Man of Leisure

If anyone needed a good vacation during the past few years, it was Steve Case. In early 2000, the celebrated founder of America Online engineered AOL's merger with Time Warner, which turned into the dot-com era's most disastrous deal. But whenever Case, who stayed on as chairman, wanted a break from the postmerger bickering and falling stock price, planning a respite seemed only to lead to more stress. Like any bona fide mogul, he owned his share of vacation homes--in Florida, New Mexico and San Francisco. When he took time off, he felt obligated to visit these places, even if he really wanted to explore someplace new. "You feel guilty--you might as well go there because you're paying for it," he says. "It's an odd dynamic." When he did venture further afield, the destinations didn't always live up to their billing--like the Hawaiian villa he rented on the Internet that turned out to be oddly configured, leaving two of his five children to sleep on couches. True, having too many travel options is a nice problem to have, but when it came to vacations, Case says, "I had enough experience to know there had to be a better way."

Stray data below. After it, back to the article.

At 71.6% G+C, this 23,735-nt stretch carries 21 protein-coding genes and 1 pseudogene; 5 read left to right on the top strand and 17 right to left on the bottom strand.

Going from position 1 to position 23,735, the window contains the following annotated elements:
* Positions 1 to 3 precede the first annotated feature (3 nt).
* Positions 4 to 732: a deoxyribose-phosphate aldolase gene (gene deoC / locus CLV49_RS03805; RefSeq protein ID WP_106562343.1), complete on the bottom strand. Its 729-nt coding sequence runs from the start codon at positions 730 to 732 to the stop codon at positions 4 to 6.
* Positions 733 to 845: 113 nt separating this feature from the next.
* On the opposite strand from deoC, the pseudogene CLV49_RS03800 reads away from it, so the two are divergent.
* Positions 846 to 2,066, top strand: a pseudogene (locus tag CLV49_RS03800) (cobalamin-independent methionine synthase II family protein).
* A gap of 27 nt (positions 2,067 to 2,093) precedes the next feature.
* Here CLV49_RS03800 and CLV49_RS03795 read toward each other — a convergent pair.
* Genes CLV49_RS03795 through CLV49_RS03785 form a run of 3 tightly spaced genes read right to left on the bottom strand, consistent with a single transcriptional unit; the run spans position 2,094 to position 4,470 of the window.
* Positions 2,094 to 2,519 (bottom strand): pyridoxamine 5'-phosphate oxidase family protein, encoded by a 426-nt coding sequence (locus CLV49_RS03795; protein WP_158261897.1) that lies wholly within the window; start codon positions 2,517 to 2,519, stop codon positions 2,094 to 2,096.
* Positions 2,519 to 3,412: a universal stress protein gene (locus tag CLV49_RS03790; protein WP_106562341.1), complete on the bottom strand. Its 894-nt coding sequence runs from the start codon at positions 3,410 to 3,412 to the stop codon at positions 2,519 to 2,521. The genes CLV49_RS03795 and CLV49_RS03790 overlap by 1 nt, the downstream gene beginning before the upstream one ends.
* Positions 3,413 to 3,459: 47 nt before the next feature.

At about the same moment, Brent Handler was trying to create one. In 2002 Handler, a 33-year-old Denver-based entrepreneur, launched a vacation club called Exclusive Resorts. The start-up offered wealthy folks the chance to forgo buying a vacation home, and instead pay an initiation fee and annual dues for the right to use luxury residences at a wide variety of properties. But luring customers proved challenging: by the spring of 2003, Exclusive Resorts had just 25 members and four homes. Then Handler noticed Case's name on the list of people who'd requested information from his Web site. "I wonder if that's the Steve Case," Handler mused, dialing the number. It was. Case, who had just resigned from AOL Time Warner, was instantly intrigued by Handler's business model. The two met for breakfast. "I agreed on the spot to buy half the company," says Case, who has since invested more in Exclusive Resorts--and has begun selling off his vacation homes. "It was a great concept--it was only a matter of time before it became more mainstream."

Today, Exclusive Resorts is the leading player in the burgeoning "destination club" industry, but it's competing in a marketplace that's experiencing some growing pains. In July, the industry's oldest player, Tanner & Haley, filed for bankruptcy, raising questions about whether the economics of these home-rental clubs may be too good to be true. Case's team won't reveal much about Exclusive Resorts' finances but insists the 2,400 customers are happy and profitability is only a year or two away. The start-up is typical of the ventures Case is investing in at Revolution LLC, his Washington, D.C.-based holding company. "The goal is to find early-stage companies with an idea we think has the potential to be a multibillion-dollar business ... built around the idea that there's a better way," he says.